App Frontend Application Architecture
Description of the Application architecture for App-Frontend
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App Frontend is a Single Page Application built using React + Redux.
This application is responsible for presenting a UI to the end user. The application consists of several different features that are responsible for handling the UI for different steps in the workflow.
The app frontend is automatically built and deployed to a CDN, and is versioned using semantic versioning. Each App developed in Altinn Studio will reference the app frontend, which will be served by the CDN. By default, an app will reference the latest major version that was available when the app was created. Each app may reference a specific version, so that there can be different versions of the app frontend for two different deployed apps.
The diagram below show the architecture:
A store holds the whole state tree of your application. The only way to change the state inside it is to dispatch an action on it.
Reducers specify how the application’s state changes in response to actions sent to the store. Remember that actions only describe what happened, but don’t describe how the application’s state changes.
redux-saga is a library that aims to make application side effects (i.e. asynchronous things like data fetching and impure
things like accessing the browser cache) easier to manage, more efficient to execute, easy to test, and better at handling failures.
We try to follow some best-practices for React architecture:
Small, function-specific components
- UI components are “dumb”, this keeps the amount of logic to a minimum within the components.
- UI components are shared across apps.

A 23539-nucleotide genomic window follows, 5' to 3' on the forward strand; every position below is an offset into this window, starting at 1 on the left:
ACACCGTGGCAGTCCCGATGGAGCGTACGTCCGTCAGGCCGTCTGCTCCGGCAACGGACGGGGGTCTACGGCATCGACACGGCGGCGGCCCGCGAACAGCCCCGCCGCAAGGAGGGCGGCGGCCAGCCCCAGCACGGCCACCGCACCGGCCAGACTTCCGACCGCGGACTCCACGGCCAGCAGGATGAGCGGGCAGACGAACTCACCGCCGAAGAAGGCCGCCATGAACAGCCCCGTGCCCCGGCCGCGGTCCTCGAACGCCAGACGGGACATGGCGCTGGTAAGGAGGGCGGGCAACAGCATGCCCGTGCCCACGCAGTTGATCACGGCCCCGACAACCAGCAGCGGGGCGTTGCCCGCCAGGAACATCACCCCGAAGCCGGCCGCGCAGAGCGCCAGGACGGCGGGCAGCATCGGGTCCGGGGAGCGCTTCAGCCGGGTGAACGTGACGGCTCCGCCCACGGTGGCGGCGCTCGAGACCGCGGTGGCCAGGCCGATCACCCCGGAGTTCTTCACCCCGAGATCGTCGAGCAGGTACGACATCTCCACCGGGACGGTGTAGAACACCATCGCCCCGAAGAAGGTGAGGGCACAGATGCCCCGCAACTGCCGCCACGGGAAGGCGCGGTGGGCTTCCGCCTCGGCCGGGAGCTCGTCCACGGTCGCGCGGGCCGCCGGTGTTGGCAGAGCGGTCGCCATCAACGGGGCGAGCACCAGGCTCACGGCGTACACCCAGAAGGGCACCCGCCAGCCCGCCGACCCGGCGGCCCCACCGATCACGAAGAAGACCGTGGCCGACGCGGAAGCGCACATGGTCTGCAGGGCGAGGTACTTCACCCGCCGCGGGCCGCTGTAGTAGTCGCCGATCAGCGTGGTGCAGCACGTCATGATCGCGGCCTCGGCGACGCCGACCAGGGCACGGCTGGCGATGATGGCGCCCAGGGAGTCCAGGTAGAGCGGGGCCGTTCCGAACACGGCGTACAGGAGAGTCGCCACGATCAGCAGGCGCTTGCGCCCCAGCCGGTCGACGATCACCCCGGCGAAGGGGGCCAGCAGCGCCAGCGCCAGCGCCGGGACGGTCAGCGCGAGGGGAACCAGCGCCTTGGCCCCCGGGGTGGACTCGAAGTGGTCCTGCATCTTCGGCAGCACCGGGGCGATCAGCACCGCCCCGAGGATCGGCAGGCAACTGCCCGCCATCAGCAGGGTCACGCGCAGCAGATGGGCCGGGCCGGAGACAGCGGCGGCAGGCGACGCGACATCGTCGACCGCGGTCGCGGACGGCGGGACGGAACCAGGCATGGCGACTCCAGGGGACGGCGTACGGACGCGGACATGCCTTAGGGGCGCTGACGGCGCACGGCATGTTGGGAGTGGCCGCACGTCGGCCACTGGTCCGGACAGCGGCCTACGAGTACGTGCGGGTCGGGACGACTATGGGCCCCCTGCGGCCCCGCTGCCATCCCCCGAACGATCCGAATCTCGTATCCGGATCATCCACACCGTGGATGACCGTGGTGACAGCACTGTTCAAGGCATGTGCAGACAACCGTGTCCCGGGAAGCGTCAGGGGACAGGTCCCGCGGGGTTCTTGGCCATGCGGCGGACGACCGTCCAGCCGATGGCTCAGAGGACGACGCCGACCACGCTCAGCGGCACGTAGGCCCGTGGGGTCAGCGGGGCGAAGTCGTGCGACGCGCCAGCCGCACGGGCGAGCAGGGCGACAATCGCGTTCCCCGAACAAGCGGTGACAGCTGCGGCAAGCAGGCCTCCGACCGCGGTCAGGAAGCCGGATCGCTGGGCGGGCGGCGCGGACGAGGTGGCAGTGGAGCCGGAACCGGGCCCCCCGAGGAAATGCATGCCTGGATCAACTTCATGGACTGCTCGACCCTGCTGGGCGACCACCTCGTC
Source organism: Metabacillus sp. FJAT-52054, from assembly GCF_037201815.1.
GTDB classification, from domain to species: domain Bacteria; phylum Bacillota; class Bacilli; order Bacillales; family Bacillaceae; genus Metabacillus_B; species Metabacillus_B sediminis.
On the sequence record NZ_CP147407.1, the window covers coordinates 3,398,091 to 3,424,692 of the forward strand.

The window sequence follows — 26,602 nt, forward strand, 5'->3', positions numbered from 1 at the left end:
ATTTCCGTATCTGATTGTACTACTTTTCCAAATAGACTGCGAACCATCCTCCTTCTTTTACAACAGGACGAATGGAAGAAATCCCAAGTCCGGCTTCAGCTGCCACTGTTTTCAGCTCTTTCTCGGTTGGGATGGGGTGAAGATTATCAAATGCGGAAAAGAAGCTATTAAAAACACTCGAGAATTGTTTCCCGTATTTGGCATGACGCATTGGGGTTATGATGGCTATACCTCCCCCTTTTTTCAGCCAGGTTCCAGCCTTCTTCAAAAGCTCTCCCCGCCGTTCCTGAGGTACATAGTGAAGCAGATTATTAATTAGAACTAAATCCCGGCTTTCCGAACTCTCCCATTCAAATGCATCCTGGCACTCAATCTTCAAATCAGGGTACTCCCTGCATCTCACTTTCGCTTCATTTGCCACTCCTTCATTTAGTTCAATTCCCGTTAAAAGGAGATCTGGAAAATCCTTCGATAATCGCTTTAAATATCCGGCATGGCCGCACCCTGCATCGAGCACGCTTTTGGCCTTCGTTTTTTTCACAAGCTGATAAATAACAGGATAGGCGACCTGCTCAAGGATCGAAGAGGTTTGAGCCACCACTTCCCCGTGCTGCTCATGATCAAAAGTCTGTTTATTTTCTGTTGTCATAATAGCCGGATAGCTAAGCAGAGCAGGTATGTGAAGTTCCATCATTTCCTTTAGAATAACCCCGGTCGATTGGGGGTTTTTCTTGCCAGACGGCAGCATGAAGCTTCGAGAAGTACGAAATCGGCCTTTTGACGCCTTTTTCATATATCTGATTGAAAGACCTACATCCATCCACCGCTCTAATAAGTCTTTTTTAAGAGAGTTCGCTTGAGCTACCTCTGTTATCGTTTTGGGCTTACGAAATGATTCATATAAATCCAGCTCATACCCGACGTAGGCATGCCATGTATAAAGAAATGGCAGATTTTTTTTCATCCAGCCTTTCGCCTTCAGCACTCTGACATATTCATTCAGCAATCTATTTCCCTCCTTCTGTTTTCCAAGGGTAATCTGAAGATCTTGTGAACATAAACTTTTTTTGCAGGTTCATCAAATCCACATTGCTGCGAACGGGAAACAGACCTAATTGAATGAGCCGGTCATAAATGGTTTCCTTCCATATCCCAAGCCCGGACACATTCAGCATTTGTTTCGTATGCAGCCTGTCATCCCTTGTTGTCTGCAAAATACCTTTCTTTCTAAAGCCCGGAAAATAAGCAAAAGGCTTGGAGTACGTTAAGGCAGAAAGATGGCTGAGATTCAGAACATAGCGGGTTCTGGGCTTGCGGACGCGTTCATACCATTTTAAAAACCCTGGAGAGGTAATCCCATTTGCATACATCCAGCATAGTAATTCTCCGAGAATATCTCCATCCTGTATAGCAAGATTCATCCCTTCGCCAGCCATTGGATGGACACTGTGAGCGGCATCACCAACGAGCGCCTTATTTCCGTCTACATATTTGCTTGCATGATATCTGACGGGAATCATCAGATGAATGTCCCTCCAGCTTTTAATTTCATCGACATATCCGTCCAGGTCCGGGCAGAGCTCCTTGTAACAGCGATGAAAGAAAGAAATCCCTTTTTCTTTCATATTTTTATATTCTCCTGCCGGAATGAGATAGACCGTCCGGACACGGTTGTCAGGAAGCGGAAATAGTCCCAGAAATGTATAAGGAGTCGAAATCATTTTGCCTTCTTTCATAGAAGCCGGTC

- Shared components between app frontend and receipt frontend .
- Use Material UI components as much as possible instead of building our own components from scratch.
- Use shared resources accross features to avoid duplication of code.
- Share resources/utils between app frontend and receipt frontend.
Comments only where necessary
- Function and component names should be self-explanatory.
- Avoid clutter and having to update comments when things change.
Component names in capital
Keep complex data-loading logic separate from rendering of components
- State is handled by redux as much as possible
- Data should be passed as props to UI components where possible
Use a feature-based code structure
- Code related to a feature should be grouped together, rather than grouping code by function (actions/reducers etc).
Follow linting rules
- Use a code analyzer to make sure linting rules are followed, for clean readable code
App Frontend Features
The App Frontend SPA is seperated in serveral features that is a collection of components and containers that support a given functional area for a App. Typical a feature is connected to a type of workflow step. Like formfilling, signing, ++.
Support for new types of workflow steps will be added as they become available in the backend.
This feature is responsible for creating a specific instance of the app for the end user. This feature validates the selected party by checking authorization, and gives the user the option to select a new party (if available) if the current party is invalid. Once a user/party is validated, the backend API to create an instance is called, and the user is sent to the first process step defined for the app.
This feature is responsible for the form filling process step. This includes rendering the form UI designed in Altinn Studio, running any rules/dynamics, calling APIs to perform calulations, validations, save form data, submit/move process to next step.
To render the form UI, the form layout defined in Altinn Studio is used together with metadata about the data model. The form components are rendered based on the contents of the form layout.
This feature is responsible to show the summary of the instance when an app is sent to end state of the process flow.
The App Frontend requires some configuration files to work correctly. These files are loaded through APIs.
The form layout is used to render the UI for the form feature. It defines which layout elements should be rendered, in what order, and contains details about how they should be rendered (ex. text keys, data model, etc.)
All text resources that are used in the app frontend.
Contains information about the data model and is used by UI-render to map the fields to the data model.